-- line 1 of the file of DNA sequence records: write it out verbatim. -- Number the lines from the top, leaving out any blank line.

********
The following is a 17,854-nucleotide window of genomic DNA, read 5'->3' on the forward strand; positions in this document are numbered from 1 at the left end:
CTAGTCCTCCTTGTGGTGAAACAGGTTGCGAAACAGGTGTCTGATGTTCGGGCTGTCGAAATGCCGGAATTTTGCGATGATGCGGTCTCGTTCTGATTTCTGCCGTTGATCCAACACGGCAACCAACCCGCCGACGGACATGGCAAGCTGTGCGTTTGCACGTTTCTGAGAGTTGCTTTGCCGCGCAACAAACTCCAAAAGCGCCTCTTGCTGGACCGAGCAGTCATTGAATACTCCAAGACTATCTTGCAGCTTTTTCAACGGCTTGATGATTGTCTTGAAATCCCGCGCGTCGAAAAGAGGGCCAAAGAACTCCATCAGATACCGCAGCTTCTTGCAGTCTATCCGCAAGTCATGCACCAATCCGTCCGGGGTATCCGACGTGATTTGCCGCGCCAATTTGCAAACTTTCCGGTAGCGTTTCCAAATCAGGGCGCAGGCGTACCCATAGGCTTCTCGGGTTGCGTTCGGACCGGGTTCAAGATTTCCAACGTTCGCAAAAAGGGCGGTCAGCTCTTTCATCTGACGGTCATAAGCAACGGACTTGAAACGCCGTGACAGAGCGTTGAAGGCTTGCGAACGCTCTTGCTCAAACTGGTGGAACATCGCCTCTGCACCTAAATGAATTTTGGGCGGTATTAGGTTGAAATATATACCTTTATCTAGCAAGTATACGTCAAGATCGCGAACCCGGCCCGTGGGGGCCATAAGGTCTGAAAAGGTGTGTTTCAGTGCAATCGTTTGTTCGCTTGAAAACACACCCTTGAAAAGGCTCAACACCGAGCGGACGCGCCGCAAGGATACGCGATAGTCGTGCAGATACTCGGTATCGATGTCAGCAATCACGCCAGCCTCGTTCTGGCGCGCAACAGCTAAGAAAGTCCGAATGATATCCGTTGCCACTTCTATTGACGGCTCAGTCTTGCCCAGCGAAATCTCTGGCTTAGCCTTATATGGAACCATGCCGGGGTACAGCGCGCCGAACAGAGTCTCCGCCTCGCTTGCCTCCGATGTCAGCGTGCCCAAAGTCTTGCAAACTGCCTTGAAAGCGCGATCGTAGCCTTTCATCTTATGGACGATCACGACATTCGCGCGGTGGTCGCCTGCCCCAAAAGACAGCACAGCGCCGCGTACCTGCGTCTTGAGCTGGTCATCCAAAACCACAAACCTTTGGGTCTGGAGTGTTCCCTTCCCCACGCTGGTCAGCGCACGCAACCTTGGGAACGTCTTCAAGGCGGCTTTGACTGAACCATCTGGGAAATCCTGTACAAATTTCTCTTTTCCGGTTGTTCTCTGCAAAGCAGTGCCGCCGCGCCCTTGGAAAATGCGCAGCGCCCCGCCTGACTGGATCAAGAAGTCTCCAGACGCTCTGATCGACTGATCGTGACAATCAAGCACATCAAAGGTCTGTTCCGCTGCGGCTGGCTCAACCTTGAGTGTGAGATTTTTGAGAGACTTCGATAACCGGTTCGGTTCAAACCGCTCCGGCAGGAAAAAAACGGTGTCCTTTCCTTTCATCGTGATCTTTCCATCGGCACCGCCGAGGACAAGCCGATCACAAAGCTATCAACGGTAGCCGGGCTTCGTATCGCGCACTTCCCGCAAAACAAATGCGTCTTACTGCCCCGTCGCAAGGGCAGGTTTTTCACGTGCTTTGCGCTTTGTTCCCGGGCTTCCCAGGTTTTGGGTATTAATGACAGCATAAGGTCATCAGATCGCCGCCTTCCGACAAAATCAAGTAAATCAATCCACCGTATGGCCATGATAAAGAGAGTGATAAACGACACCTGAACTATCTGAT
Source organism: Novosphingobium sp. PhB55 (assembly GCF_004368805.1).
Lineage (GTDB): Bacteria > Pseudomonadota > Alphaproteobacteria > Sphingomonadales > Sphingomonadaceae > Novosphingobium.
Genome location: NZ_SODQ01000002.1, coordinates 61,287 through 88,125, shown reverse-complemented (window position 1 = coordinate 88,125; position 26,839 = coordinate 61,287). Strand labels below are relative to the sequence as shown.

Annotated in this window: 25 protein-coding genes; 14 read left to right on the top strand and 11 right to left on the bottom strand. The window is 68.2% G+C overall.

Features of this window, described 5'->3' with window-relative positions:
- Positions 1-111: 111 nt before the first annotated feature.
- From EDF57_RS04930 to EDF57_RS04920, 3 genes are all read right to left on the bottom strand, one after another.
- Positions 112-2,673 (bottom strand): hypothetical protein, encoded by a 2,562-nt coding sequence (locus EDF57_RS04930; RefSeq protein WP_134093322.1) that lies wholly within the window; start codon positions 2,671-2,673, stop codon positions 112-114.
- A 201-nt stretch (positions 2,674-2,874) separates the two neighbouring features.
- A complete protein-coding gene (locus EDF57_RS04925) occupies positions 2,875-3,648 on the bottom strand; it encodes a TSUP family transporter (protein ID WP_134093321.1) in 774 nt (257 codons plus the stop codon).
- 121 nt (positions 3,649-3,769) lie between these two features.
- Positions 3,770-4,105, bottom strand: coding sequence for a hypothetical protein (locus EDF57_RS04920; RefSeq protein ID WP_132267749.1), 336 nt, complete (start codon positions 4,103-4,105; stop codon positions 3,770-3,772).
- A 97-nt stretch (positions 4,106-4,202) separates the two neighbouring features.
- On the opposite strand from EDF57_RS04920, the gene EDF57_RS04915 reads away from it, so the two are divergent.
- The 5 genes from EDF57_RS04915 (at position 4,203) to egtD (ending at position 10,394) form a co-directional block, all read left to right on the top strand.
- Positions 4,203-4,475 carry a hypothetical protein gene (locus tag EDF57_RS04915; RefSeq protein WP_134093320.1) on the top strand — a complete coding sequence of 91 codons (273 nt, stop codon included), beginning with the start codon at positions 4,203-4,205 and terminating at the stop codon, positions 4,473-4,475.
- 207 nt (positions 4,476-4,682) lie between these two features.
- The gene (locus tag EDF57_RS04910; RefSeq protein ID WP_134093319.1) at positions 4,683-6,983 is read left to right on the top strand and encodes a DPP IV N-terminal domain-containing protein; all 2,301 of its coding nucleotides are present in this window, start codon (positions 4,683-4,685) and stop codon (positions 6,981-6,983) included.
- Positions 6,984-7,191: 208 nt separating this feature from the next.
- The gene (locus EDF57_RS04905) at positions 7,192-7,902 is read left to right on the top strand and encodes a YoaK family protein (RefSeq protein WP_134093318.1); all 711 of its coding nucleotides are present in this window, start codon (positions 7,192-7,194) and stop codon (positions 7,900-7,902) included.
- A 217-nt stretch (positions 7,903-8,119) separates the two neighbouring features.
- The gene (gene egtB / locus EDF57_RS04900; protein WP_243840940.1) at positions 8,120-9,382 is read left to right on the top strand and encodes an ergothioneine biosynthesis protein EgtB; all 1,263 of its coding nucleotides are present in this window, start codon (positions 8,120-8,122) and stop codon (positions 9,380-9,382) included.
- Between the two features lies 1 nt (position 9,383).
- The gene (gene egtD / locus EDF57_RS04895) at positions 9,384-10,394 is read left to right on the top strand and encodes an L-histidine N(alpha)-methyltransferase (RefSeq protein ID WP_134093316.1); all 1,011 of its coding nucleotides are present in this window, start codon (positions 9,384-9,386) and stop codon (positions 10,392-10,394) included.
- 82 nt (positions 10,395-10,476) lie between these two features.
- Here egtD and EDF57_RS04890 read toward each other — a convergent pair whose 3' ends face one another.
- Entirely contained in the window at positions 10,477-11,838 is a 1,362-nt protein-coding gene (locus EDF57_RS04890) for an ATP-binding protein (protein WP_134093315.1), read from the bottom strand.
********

The following is a 17,854-nucleotide window of genomic DNA, read 5'->3' on the forward strand; positions in this document are numbered from 1 at the left end: